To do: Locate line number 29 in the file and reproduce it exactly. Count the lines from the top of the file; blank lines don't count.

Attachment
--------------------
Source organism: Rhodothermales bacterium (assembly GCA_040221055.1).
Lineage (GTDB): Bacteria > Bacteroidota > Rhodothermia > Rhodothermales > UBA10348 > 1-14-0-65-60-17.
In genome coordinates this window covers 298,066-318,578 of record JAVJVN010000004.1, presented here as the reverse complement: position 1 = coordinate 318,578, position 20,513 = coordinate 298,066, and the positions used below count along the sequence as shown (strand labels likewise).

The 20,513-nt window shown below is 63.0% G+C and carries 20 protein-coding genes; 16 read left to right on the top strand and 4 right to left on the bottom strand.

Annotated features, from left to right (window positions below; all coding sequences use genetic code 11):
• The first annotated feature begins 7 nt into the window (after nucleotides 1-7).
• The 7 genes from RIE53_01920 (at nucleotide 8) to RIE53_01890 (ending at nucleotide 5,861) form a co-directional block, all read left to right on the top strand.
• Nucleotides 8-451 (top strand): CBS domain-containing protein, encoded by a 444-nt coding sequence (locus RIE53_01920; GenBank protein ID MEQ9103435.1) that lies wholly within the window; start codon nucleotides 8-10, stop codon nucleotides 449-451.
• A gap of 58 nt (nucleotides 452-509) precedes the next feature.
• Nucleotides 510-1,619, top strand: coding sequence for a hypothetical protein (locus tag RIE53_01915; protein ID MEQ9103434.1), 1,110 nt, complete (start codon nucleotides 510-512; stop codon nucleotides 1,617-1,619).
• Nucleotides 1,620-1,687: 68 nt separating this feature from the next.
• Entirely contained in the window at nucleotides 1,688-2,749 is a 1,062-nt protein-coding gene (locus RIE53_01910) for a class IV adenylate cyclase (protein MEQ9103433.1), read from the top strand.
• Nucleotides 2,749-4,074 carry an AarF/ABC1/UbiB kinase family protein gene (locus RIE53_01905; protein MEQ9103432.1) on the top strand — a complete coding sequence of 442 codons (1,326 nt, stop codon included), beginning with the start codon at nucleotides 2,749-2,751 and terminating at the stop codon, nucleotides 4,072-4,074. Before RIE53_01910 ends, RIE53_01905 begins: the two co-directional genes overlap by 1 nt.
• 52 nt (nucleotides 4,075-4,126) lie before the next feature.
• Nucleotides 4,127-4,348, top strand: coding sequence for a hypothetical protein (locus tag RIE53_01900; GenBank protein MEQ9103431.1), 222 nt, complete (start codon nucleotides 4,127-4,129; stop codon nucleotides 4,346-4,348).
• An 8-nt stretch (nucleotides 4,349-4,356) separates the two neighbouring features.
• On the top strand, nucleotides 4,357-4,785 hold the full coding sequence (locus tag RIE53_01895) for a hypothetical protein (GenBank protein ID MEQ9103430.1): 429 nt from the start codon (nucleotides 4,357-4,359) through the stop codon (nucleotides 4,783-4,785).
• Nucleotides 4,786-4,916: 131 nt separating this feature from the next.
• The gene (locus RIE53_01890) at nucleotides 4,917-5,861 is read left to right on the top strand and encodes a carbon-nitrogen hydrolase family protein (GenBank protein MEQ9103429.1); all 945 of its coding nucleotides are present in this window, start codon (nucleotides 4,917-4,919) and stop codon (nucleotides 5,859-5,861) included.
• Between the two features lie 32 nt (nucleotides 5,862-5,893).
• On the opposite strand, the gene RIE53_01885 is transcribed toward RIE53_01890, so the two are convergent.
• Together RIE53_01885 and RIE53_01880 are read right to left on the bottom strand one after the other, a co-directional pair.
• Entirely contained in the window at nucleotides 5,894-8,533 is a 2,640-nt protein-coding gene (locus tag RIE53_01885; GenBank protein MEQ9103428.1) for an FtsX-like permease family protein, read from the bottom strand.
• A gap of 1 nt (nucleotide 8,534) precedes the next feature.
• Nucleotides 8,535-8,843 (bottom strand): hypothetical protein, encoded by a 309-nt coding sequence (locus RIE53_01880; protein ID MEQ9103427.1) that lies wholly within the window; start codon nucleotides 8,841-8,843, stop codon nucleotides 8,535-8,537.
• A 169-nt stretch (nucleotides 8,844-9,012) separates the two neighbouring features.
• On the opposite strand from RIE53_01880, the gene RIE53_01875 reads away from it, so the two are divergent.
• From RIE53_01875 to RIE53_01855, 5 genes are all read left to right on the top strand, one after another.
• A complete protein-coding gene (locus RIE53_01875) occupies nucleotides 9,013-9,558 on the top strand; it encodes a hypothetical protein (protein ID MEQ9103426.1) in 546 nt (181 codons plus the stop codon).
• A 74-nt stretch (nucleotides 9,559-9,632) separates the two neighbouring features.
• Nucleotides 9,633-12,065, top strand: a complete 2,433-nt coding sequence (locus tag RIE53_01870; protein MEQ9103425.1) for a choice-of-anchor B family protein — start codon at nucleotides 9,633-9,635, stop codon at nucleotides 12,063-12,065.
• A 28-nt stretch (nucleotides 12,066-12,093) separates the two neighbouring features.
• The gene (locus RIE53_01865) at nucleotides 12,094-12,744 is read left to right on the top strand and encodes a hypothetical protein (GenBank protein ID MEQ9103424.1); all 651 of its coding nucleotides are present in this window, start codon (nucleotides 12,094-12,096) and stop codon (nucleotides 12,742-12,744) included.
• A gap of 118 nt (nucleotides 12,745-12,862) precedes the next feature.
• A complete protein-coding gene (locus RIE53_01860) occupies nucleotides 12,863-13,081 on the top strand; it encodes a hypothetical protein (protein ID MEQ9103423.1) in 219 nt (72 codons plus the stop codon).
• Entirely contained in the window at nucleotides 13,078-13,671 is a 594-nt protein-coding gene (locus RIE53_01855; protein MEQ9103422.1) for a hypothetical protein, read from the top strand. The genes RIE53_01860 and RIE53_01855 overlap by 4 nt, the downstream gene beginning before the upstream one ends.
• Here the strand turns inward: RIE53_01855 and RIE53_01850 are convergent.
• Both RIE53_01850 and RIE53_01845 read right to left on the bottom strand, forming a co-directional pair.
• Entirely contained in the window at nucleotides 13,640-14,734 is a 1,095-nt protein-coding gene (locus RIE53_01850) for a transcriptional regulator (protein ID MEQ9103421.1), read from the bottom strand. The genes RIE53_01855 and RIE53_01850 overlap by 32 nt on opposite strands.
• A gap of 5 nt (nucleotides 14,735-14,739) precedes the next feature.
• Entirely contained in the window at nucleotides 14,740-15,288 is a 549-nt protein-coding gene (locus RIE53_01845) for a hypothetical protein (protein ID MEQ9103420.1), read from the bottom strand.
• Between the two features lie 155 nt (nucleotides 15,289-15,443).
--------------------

• A complete protein-coding gene (locus RIE53_01875) occupies nucleotides 9,013-9,558 on the top strand; it encodes a hypothetical protein (protein ID MEQ9103426.1) in 546 nt (181 codons plus the stop codon).